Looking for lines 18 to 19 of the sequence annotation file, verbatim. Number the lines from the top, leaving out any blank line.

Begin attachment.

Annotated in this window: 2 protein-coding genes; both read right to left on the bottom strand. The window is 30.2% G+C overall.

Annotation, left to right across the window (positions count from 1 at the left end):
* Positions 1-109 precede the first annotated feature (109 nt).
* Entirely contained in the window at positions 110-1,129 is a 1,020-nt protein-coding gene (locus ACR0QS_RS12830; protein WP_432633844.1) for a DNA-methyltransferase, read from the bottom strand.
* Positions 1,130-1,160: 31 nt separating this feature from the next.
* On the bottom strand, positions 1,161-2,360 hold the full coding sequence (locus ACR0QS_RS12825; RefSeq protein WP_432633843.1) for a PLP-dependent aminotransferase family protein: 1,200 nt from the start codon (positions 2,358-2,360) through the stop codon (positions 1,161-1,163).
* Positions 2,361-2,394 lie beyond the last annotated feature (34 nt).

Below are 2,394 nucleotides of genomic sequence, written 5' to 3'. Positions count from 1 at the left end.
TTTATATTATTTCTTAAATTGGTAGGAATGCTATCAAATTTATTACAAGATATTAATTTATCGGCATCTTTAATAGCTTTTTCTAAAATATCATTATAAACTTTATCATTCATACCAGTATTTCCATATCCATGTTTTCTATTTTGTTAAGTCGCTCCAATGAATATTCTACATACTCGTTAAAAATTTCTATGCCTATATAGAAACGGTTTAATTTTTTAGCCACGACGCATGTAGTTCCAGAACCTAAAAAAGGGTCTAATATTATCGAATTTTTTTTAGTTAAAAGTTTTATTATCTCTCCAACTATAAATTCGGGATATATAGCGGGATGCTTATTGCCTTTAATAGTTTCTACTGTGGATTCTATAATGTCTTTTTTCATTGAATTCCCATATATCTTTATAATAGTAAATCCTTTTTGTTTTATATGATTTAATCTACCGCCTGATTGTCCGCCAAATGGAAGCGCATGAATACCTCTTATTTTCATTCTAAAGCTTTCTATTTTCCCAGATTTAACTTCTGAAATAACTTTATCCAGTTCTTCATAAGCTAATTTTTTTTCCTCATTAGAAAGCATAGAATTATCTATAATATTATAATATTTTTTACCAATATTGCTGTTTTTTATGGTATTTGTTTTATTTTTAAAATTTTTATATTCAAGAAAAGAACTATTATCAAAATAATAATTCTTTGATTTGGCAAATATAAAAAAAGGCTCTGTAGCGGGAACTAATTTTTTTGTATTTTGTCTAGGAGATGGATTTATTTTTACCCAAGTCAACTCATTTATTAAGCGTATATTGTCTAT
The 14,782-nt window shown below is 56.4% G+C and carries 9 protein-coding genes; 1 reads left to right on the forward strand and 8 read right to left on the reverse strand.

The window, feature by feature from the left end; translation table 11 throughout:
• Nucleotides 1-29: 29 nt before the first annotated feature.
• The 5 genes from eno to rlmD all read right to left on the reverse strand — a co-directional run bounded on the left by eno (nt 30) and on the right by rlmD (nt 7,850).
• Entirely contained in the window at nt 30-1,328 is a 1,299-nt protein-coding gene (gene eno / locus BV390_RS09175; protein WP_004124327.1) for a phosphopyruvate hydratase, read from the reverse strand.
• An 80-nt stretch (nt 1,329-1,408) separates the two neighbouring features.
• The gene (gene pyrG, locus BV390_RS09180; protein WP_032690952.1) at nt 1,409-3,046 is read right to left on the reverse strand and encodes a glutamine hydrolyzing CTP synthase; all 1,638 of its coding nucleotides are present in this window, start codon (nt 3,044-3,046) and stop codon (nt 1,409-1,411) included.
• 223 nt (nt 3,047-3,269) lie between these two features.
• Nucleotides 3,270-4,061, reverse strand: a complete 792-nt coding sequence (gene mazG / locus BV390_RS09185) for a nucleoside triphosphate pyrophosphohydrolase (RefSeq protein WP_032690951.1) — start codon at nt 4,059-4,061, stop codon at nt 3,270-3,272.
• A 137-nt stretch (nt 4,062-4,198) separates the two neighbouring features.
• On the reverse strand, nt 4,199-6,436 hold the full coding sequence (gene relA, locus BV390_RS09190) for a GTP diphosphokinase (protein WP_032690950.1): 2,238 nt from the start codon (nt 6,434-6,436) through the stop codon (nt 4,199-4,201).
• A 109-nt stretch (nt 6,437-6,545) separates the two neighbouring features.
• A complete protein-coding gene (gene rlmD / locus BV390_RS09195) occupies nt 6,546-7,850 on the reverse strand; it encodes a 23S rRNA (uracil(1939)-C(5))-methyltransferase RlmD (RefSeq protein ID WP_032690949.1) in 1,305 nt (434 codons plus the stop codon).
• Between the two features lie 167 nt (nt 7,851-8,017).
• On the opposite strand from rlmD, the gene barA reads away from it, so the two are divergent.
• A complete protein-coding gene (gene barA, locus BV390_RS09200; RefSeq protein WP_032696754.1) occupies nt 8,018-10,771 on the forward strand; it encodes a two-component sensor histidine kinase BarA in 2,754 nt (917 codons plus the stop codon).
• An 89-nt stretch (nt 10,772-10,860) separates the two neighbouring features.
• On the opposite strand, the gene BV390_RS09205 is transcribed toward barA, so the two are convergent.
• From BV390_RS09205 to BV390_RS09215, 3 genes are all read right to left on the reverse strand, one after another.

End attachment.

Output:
• Nucleotides 3,270-4,061, reverse strand: a complete 792-nt coding sequence (gene mazG / locus BV390_RS09185) for a nucleoside triphosphate pyrophosphohydrolase (RefSeq protein WP_032690951.1) — start codon at nt 4,059-4,061, stop codon at nt 3,270-3,272.
• A 137-nt stretch (nt 4,062-4,198) separates the two neighbouring features.